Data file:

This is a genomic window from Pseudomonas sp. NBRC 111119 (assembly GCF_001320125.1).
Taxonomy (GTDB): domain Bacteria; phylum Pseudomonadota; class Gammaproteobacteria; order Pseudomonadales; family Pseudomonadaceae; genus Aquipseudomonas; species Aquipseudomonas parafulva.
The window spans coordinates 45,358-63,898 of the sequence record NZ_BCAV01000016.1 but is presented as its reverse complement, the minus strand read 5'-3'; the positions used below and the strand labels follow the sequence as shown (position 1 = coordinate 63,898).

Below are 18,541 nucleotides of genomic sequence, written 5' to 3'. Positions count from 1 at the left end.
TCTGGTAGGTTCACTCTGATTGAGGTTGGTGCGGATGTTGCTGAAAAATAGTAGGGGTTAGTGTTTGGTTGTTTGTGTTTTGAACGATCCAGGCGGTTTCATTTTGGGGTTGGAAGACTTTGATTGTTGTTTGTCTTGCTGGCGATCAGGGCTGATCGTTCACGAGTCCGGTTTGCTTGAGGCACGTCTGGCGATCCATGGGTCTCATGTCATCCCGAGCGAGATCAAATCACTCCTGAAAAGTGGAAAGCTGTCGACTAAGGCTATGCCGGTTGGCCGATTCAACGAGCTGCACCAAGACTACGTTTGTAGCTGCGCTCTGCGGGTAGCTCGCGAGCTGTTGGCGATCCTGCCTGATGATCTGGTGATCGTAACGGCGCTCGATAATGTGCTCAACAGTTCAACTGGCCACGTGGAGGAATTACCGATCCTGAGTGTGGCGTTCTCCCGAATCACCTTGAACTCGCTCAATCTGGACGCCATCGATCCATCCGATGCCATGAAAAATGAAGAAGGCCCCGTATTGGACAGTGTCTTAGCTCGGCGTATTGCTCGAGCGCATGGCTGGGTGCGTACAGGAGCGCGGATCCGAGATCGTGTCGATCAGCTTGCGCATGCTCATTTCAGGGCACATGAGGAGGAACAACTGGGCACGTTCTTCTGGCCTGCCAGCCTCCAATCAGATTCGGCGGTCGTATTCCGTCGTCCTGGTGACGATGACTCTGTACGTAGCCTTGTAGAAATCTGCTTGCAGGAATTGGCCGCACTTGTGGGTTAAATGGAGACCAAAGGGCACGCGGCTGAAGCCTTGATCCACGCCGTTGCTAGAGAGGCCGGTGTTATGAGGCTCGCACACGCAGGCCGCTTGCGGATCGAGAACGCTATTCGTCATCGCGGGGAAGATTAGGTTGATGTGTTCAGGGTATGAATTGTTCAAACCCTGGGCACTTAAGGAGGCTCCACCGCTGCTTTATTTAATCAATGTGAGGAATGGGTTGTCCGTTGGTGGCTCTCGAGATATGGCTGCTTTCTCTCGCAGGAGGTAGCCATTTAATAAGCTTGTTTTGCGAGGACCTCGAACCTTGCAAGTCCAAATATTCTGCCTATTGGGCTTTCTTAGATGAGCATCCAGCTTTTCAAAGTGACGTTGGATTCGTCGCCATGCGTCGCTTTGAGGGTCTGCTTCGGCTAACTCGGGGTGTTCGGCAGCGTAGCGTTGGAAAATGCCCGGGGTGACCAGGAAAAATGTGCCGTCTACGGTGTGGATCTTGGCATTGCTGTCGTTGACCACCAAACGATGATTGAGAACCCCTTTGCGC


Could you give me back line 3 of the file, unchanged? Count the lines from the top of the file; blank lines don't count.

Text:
The window spans coordinates 45,358-63,898 of the sequence record NZ_BCAV01000016.1 but is presented as its reverse complement, the minus strand read 5'-3'; the positions used below and the strand labels follow the sequence as shown (position 1 = coordinate 63,898).